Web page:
From this therefore one could detect a disconnection between the district assembly, which is
the development agent in the district, and the people whose interest the assembly represents.
No effective governance can be experienced when the leadership rarely interacts with the
people. There is very little avenue for participation in the governance process in the district,
making them feel excluded and isolated in the governance structure within the framework of
the district assembly concept.

Table 14 DA Seeking Views from Community


Cumulative
Frequency Percent Percent
Yes 29 36.7 36.7
No 50 63.3 100
Total 79 100.0

Local Governance and Development

According to Onibokun and Faniran (1995), governance has two faces: first, the leadership,
which has responsibilities derived from the principles of effective governmental organization;
second, the governed, that is, the citizens, who are responsible for making relevant inputs to
the socioeconomic and political affairs of their society. In other words, governance is a
relationship between rulers and the ruled, the state and society, the governors and the

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governed. It is important that the two principal actors be as close as possible to ensure the
legitimacy, accountability, credibility, and responsiveness of the rulers and the effective
participation, cooperation, and responsiveness of the ruled.

It has been established however that there is a gap between the rulers and the ruled within the
study area as indicated in the previous sections. How does this affect development within the
context of local government and rural development? Data collected revealed that about half
of the respondents did not know the difference between the district assembly and the central
government (Table 15). The significance of this ignorance lies in the fact that the people
would not know who or what institution is responsible for their social, economic and
infrastructure development, and as such would not know who or where to report to and who
or what to hold accountable for the lack of such development. Many of the district
assemblies in the country have over a long period shirked their responsibilities and have got
away with it because there is no one to hold them accountable for their actions and inactions.
District assemblies are held to some form of accountability only at public account
commission hearings held every year to assess audited accounts two or three years after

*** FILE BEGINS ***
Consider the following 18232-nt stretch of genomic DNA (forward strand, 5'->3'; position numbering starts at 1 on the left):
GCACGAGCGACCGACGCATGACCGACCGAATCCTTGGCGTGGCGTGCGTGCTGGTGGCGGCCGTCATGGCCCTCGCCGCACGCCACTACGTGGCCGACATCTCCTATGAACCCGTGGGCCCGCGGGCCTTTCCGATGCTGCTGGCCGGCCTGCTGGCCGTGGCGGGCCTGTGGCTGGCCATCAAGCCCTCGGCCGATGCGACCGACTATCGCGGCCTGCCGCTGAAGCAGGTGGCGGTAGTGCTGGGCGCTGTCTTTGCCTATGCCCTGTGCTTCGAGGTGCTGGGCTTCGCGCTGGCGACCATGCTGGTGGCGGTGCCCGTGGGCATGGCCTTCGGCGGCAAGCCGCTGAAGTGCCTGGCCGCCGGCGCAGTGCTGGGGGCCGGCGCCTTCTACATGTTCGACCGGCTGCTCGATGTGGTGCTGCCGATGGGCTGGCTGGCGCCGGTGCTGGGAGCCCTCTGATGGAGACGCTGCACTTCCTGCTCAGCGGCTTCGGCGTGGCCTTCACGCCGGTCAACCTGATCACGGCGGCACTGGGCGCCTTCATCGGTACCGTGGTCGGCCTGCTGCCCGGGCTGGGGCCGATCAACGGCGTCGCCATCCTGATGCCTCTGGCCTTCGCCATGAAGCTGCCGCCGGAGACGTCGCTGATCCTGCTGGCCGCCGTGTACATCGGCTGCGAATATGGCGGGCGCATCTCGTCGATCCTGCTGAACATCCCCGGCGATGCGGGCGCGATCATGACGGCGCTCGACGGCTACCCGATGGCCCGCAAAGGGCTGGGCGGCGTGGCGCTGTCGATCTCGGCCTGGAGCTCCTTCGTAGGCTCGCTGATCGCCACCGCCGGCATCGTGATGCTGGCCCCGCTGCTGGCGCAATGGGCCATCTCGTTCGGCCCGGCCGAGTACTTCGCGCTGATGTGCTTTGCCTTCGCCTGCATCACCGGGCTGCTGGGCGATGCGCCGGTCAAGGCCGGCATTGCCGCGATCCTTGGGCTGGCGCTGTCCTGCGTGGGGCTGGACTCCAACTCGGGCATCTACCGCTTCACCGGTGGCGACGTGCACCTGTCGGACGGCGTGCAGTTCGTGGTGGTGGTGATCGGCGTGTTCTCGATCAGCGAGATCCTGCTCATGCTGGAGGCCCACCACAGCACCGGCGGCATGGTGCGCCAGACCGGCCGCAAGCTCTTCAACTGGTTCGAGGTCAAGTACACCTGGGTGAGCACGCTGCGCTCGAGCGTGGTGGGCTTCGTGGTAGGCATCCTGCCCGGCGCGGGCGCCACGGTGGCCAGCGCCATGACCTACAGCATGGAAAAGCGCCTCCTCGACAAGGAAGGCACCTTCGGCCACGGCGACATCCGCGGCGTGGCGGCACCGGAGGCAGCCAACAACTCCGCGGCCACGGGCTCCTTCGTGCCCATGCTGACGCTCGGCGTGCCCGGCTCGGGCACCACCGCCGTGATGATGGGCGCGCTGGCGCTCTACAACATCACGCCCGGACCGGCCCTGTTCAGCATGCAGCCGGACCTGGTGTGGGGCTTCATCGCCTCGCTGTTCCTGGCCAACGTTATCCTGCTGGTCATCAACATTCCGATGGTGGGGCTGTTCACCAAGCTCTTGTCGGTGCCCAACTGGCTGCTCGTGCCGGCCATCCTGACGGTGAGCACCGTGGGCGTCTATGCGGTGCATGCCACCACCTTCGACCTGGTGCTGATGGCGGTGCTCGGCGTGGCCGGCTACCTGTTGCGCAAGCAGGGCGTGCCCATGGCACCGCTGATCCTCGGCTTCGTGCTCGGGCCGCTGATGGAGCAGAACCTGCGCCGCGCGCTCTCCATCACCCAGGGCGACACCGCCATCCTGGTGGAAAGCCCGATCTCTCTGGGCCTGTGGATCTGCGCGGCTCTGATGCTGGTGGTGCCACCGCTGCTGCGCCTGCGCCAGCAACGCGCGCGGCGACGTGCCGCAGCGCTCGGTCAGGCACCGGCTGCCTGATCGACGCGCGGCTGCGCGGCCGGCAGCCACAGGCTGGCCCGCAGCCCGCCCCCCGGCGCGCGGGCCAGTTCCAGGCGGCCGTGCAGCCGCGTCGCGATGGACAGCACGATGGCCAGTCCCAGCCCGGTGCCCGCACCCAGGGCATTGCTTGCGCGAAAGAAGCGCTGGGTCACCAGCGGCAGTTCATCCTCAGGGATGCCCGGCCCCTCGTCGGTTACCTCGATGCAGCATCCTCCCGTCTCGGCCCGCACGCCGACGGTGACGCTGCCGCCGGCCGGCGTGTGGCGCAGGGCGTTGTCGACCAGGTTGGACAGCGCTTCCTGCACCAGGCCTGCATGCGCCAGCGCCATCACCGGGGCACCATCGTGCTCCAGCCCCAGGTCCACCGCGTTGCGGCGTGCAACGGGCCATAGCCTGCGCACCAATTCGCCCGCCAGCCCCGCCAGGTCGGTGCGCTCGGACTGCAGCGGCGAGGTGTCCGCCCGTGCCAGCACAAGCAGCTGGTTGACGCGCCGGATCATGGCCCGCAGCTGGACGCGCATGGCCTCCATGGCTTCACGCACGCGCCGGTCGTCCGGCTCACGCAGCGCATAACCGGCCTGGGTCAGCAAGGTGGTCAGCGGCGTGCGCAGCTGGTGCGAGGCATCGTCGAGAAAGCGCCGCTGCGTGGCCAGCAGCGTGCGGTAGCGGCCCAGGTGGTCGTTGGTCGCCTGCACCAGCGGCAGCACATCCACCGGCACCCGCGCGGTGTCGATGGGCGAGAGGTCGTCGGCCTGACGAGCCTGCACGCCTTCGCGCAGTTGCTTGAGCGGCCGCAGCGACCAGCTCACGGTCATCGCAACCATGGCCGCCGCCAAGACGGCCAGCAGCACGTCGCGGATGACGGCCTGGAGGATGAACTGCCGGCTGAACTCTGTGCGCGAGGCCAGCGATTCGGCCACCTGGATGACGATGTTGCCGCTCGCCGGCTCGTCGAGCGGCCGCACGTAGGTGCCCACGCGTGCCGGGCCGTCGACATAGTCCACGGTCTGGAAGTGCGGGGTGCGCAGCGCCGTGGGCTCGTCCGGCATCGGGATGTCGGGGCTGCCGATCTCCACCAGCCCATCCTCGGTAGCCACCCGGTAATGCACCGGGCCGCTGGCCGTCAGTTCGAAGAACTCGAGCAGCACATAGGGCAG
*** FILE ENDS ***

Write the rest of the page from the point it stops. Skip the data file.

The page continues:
disbursement. There is no immediate accountability check within the various districts.

Table 15 Knowledge of Difference between Central Government and DA


Frequency Percent Cumulative Percent
Yes 39 49.4 49.4
No 40 50.6 100
Total 79 100.0

The communication gap between the DA and the people had resulted in serious
developmental challenges. In an interaction with the assembly, the district planning officer
outlined several developmental projects being undertaken by the assembly in the various
communities. The community members on the other hand felt the assembly was not
addressing their development concerns (Table 16). This situation was simply due to the fact
that the assembly seldom consulted the people on what their actual development needs were
before embarking on development projects from identification stage to implementation stage.
The best, as already indicated was the consultation of only the rural elites.

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Table 16 DA’s Address of Communities’ Concerns
Cumulative
Frequency Percent Percent
Yes 20 25.3 25.3
No 59 72.2 100
Total 79 100.0

Table 17 Level of involvement in DA’s Activities


Cumulative
Frequency Percent Percent
Low 49 62.1 62.1
Fair 17 21.5 83.6
High 9 11.3 94.9
Very high 4 5.1 100.0
Total 79 100.0

There is very low level of involvement in the activities of the assembly in the various
communities (Table 17). From table 17, only 16.4% of the respondents have been involved
actively in the activities of the assembly. This situation does not auger well for project
ownership and sustainability. Various researches have indicated that if there is high level of
involvement of community members in activities that affect their livelihood, there is greater
likelihood of project success and project sustainability. From this therefore and based on table
17, one can say with high level of certainty that development project could suffer if
community involvement is not enhanced.

Reference
Onibokun, A.G.; Faniran, A., ed. 1995. Governance and urban poverty in anglophone West
Africa. Centre for African Settlement Studies and Development, Ibadan, Nigeria. CASSAD
Monograph Series 4.